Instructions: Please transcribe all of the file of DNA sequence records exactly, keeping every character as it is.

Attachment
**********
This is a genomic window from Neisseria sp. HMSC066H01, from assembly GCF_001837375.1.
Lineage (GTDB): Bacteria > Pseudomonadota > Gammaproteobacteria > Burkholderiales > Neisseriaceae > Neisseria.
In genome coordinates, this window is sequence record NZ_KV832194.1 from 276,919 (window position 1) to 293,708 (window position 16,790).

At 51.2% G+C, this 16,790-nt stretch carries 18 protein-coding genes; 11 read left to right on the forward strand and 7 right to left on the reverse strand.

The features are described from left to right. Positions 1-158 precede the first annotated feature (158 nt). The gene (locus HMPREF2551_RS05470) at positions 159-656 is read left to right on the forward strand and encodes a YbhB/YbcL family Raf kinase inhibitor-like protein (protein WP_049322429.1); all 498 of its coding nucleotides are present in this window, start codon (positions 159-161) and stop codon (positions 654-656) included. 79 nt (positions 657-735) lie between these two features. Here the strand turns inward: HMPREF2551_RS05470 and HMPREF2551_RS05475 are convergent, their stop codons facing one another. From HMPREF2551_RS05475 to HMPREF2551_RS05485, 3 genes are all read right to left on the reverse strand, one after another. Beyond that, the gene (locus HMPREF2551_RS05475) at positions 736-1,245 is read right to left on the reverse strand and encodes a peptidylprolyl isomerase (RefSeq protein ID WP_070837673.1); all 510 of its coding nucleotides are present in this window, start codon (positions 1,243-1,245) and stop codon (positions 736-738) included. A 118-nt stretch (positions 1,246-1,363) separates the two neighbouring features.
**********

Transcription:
This is a genomic window from Neisseria sp. HMSC066H01, from assembly GCF_001837375.1.
Lineage (GTDB): Bacteria > Pseudomonadota > Gammaproteobacteria > Burkholderiales > Neisseriaceae > Neisseria.
In genome coordinates, this window is sequence record NZ_KV832194.1 from 276,919 (window position 1) to 293,708 (window position 16,790).

At 51.2% G+C, this 16,790-nt stretch carries 18 protein-coding genes; 11 read left to right on the forward strand and 7 right to left on the reverse strand.

The features are described from left to right. Positions 1-158 precede the first annotated feature (158 nt). The gene (locus HMPREF2551_RS05470) at positions 159-656 is read left to right on the forward strand and encodes a YbhB/YbcL family Raf kinase inhibitor-like protein (protein WP_049322429.1); all 498 of its coding nucleotides are present in this window, start codon (positions 159-161) and stop codon (positions 654-656) included. 79 nt (positions 657-735) lie between these two features. Here the strand turns inward: HMPREF2551_RS05470 and HMPREF2551_RS05475 are convergent, their stop codons facing one another. From HMPREF2551_RS05475 to HMPREF2551_RS05485, 3 genes are all read right to left on the reverse strand, one after another. Beyond that, the gene (locus HMPREF2551_RS05475) at positions 736-1,245 is read right to left on the reverse strand and encodes a peptidylprolyl isomerase (RefSeq protein ID WP_070837673.1); all 510 of its coding nucleotides are present in this window, start codon (positions 1,243-1,245) and stop codon (positions 736-738) included. A 118-nt stretch (positions 1,246-1,363) separates the two neighbouring features.